MP warns fire cuts will lead to deaths
South Yorkshire MP John Healey said he was giving the Government their “final warning” that if planned fire cuts go ahead “more people will die.”
He was speaking at a debate yesterday on fire and rescue funding, which follows months of campaigning for a fairer settlement for the six Metropolitan fire areas, including South Yorkshire.
Mr Healey said MPs representing the Met areas were angered by the deep cuts in 2011 and 2012 which were “unfair, unequal and hard to justify.”
At the same time richer, rural counties had their funding increased as a new funding formula advantaged areas able to raise more in council tax.
Mr Healey added: “The situation that we faced in these first two years was indefensible. While six authorities were wondering how to spend the extra cash they had, the six Metropolitan areas were working out how to cut 1,258 full-time firefighters, 69 retained firefighters and more than 550 other staff.
“In South Yorkshire alone, we have to cut one in seven of our full-time firefighters.”
Mr Healey supports the Met fire chiefs’ argument that for 2013-2015 there should be a flat-rate cut across the country, like the police.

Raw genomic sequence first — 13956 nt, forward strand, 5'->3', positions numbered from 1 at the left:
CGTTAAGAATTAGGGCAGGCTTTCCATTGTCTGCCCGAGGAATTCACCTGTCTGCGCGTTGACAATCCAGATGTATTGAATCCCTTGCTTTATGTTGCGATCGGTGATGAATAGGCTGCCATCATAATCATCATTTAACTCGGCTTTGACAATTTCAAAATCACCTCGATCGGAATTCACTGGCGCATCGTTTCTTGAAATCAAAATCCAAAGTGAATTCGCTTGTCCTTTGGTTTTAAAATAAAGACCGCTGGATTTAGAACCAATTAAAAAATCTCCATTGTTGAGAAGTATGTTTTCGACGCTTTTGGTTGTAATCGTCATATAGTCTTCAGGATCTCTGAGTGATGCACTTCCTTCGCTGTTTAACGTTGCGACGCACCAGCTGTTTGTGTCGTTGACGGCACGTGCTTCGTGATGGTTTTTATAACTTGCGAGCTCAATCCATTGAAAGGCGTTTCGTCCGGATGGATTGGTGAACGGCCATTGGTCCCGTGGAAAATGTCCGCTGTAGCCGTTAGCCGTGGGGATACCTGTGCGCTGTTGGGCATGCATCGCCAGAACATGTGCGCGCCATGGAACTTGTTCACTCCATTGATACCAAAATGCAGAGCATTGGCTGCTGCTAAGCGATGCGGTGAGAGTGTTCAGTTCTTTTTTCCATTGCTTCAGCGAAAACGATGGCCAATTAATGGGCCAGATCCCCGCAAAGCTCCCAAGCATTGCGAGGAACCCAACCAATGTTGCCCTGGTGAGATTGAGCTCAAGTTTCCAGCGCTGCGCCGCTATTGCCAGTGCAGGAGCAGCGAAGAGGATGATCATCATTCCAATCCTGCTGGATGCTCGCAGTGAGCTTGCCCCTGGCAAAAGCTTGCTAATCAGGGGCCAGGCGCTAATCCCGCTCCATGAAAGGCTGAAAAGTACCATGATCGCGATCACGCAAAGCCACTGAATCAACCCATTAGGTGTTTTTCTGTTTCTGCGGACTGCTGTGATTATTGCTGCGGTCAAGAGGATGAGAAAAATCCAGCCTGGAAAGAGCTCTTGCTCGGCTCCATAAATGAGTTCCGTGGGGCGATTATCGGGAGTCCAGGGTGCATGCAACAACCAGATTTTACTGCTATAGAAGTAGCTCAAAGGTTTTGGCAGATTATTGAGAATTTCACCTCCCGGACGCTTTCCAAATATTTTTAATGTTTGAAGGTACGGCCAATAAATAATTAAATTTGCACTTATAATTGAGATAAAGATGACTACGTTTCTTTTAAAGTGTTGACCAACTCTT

He said the brigades bearing the heaviest burden of the cuts were in the poorest and urban areas with the highest number and biggest risk of fires.
“If the pattern of years one and two is repeated in years three and four, our areas together will be looking at axing an extra 1,000 firefighters, 150 extra staff and another 40 fire engines.
“In the past nine months, we have given the Government fair warning, and the Minister should take this as a final warning.
“If the cuts fall in the same way, so deeply and so unfairly in the Metropolitan areas, there will be fewer firefighters, fire engines and fire stations. Bluntly, more people will die.”
Speaking for the Government, Mark Prisk MP said a consultation was under way on local government funding, which is relevant to fire and rescue authority funding, and that the Government would listen carefully to representations.
So far the Mets have faced an average cut of more than 12%, nearly twice the national average.
The further cut to 2015 could be as much as 27% – equalling £21.8m for West Midlands, £16.7m for Greater Manchester, £13.4m for West Yorkshire, £11m for Merseyside, £8.6m for Tyne and Wear and £8.1m for South Yorkshire.
In a briefing to MPs, the Met chiefs warn 1,000 more firefighters would be made redundant, stations would close, appliances would be lost, response times, deaths and injuries would increase, prevention programmes would be cut and it would jeopardise the country’s ability and capacity to deal with major incidents because of the significant contribution the Met brigades make to national resilience.
They are arguing that if the government are intent on a cut it should be equal across the country, around 13.5% for each service.